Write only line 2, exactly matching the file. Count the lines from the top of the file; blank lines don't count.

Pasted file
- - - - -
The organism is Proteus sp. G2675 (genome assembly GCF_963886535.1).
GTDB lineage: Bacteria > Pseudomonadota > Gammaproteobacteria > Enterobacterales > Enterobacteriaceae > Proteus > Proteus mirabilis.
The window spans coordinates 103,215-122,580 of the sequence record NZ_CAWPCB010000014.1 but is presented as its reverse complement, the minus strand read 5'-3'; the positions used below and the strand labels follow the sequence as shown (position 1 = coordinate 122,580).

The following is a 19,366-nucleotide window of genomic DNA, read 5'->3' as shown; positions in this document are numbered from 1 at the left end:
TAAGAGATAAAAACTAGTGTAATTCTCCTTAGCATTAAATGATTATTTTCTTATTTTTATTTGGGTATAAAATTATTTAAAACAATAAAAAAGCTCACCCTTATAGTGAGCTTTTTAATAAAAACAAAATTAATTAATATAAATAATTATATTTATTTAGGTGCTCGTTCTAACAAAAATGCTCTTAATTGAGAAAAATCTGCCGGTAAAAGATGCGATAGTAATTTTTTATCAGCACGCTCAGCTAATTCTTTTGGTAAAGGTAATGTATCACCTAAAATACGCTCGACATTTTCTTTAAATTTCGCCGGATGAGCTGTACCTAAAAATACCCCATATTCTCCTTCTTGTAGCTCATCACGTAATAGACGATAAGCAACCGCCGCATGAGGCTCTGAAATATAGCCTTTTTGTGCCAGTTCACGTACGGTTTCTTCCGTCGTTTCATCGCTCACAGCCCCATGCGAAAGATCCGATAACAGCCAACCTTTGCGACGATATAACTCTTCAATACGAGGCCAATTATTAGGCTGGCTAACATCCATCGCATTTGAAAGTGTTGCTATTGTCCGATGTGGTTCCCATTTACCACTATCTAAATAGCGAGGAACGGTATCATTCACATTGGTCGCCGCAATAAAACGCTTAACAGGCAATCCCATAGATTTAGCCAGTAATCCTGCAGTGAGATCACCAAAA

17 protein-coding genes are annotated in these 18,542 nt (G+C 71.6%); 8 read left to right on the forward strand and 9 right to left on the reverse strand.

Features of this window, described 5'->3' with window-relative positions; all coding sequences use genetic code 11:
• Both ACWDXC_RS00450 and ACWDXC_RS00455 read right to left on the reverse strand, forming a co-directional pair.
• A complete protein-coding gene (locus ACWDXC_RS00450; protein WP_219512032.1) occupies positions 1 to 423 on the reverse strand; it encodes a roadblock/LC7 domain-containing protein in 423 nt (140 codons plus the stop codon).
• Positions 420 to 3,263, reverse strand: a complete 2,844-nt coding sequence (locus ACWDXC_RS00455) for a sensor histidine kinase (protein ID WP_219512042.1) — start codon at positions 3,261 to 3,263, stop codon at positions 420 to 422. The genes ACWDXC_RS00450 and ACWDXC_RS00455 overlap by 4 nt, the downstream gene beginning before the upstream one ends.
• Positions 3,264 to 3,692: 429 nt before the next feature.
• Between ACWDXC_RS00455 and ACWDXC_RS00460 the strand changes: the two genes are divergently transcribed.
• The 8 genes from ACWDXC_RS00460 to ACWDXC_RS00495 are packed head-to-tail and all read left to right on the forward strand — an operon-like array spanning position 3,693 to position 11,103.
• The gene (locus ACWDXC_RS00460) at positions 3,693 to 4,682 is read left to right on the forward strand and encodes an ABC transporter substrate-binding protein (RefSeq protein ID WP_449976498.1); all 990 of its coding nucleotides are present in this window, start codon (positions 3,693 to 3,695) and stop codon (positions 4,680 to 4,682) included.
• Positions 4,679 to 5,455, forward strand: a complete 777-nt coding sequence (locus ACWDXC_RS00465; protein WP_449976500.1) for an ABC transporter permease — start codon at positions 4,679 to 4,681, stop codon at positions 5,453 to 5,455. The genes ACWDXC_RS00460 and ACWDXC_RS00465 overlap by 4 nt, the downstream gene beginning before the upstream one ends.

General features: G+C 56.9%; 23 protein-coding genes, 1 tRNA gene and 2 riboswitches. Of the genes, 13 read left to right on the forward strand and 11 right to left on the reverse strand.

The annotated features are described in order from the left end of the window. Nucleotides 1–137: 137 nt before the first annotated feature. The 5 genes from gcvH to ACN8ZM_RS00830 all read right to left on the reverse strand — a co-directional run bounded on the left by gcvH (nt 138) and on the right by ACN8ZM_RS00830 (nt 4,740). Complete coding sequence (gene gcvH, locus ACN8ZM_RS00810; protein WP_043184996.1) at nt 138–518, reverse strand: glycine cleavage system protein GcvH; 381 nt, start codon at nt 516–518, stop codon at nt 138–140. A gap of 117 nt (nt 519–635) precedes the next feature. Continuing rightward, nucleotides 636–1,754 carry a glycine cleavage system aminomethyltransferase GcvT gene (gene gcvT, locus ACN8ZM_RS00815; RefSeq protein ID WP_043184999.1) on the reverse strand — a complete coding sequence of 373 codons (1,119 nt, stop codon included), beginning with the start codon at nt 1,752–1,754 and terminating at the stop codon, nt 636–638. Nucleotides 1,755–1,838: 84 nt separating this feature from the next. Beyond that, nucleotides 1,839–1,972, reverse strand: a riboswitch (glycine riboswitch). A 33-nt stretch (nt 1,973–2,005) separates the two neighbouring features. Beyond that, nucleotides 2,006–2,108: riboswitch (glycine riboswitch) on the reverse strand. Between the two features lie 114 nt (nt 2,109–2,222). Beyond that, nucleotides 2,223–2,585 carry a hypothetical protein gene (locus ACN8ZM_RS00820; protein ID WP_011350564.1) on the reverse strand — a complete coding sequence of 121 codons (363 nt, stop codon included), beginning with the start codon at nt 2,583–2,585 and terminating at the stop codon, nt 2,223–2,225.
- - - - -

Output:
GTDB lineage: Bacteria > Pseudomonadota > Gammaproteobacteria > Enterobacterales > Enterobacteriaceae > Proteus > Proteus mirabilis.